Part 1: Saddle height
Summer in Colorado is one of the most beautiful times to be out on our bikes. For many of us, this time of year also means being on our bikes for longer and more strenuous rides. As the miles add up, many people start to notice little aches and pains while they ride. Sometimes they go away on their own, but more often than not, they tend to get worse, even starting to bother us when we are off the bike.
For most people, a combination of physical therapy and a getting a proper bike fit can fully alleviate these problems! As a physical therapist and bike fitter at Coal Creek Physical Therapy, I like to focus on where our body actually comes into contact with the bike and make the necessary adjustments to put bikers in the most comfortable and advantageous position for biking pain free. Once the bike fit is performed and the biking position is optimized, we can use PT exercises and hands on care to improve our ability stay in a good position on the bike! In this post, I will discuss the details of how the bike saddle position can affect our comfort on the bike. In the next 2 posts, I will discuss how the handlebar and cleat position are fit to achieve best bike fit.
Starting with the bike saddle, I first make sure the height of the seat is correct. Ideally, when the foot is at the bottom of the pedal stroke (think 6pm if the pedal stroke is a clock), the knee should be bent at roughly 30 degrees. This will look like a very small bend in the knee. If the saddle is too high, we tend to develop back of knee and achilles pain due to overstretching the knee and hamstrings and ankle and calf muscles.
Additionally, low back pain can also result from having to reach so far down to reach the handlebars. If the saddle is too low, the front of the knee tends to become painful due to being forced to fire the quadriceps maximally in a very cramped position, placing pressure on the knee cap and tendon that connects the knee cap to the shin.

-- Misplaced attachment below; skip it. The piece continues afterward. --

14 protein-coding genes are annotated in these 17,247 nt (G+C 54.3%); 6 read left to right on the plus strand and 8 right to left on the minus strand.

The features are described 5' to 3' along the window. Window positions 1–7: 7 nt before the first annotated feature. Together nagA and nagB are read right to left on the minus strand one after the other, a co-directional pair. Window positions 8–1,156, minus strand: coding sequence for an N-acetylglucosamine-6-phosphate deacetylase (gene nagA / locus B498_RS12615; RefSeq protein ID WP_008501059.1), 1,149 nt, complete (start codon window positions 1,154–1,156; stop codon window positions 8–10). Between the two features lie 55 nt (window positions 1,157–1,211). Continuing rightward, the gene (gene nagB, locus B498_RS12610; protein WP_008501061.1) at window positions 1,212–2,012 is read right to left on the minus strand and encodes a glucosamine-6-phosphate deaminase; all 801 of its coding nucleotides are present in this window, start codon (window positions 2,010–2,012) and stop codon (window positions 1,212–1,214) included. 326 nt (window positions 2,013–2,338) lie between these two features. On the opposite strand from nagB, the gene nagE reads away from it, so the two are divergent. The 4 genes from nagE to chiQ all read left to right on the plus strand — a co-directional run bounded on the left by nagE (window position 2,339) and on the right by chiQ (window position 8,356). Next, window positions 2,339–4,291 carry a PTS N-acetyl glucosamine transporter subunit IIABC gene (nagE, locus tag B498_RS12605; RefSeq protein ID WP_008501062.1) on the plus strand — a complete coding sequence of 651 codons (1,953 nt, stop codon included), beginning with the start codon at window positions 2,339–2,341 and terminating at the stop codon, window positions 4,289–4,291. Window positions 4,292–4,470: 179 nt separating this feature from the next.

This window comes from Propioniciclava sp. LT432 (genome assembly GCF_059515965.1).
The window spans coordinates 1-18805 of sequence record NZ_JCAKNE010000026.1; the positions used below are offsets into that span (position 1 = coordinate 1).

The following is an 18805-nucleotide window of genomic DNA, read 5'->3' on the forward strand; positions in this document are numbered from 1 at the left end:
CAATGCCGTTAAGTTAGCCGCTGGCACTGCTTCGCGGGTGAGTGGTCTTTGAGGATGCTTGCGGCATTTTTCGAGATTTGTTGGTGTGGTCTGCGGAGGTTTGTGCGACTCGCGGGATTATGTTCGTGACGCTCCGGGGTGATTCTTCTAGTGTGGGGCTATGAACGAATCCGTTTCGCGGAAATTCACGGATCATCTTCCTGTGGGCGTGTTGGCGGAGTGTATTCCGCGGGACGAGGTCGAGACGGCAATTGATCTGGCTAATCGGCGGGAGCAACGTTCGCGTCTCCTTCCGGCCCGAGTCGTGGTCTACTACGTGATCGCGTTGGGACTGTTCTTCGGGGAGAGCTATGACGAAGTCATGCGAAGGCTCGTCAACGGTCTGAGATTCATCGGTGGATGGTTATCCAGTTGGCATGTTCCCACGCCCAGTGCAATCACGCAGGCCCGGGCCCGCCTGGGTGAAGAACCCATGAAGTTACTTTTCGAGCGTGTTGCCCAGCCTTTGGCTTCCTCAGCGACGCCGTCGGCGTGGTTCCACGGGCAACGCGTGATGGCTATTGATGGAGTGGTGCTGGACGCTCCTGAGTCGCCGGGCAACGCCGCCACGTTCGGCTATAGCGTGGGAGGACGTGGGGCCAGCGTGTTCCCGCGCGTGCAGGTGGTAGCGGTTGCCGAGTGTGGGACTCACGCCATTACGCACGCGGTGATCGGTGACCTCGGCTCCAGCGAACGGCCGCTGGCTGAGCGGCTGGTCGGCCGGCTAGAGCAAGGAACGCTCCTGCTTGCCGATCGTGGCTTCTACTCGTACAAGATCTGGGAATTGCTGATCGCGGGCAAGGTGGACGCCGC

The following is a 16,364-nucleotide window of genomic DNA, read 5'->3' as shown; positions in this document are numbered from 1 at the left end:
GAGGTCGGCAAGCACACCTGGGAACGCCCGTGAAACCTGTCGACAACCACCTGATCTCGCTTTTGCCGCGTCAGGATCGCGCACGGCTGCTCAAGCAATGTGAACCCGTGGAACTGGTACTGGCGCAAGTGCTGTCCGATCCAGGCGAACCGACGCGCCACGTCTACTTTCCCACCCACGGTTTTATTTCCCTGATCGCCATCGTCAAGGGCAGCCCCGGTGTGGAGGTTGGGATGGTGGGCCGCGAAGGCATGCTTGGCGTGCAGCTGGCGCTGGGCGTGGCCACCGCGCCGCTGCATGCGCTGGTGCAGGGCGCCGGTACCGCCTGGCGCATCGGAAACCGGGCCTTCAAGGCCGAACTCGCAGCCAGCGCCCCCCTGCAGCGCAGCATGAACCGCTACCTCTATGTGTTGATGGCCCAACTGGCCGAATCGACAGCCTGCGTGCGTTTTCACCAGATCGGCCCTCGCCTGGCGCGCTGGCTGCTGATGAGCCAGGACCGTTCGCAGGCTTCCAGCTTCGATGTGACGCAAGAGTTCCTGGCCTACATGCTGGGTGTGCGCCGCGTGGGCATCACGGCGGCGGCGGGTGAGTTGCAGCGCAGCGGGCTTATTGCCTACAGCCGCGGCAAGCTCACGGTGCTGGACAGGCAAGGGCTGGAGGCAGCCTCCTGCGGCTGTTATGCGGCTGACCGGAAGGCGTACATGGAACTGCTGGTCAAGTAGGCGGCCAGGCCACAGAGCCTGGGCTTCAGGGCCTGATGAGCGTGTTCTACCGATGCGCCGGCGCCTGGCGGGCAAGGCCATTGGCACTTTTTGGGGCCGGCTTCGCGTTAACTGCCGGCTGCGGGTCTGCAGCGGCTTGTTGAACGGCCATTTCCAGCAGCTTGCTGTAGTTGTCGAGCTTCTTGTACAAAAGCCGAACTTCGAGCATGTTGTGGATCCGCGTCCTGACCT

In addition to adjusting the height of the saddle, the forward vs. back ward and tilt of the saddle nose can also be adjusted for maximal comfort. Generally speaking, I aim to have the saddle relatively flat so that the pelvis has a stable platform from which to operate. If this is achieved, then the cyclist does not feel as if they are sliding forward (nose too far down) or backward (nose too far up) and are not putting too much pressure on the sensitive areas of the perineum that come into contact with the perineum.
Regarding fore and aft (forward vs. backward) position of the saddle, I aim to have the saddle relatively centered in the measurement area indicated on the side of the saddle rails. If the saddle is too far forward, the front of the knees will tend to feel compressed and painful with prolonged riding because the quadriceps is again being forced to work maximally in a cramped position. If the saddle is too far back, cyclists will notice they feel as if they are reaching excessively to try to get to the handlebars and feel neck and shoulder discomfort as a result.
Although all of these adjustments can be performed experimentally by the cyclist, I recommend consulting with us here at Coal Creek Physical Therapy first to ensure the correct adjustments are made so as not to increase injury risk. If you feel like you could benefit from a professional bike fit or physical therapy consultation, we are happy to see you at Coal Creek!
Annabel Bavage, PT, DPT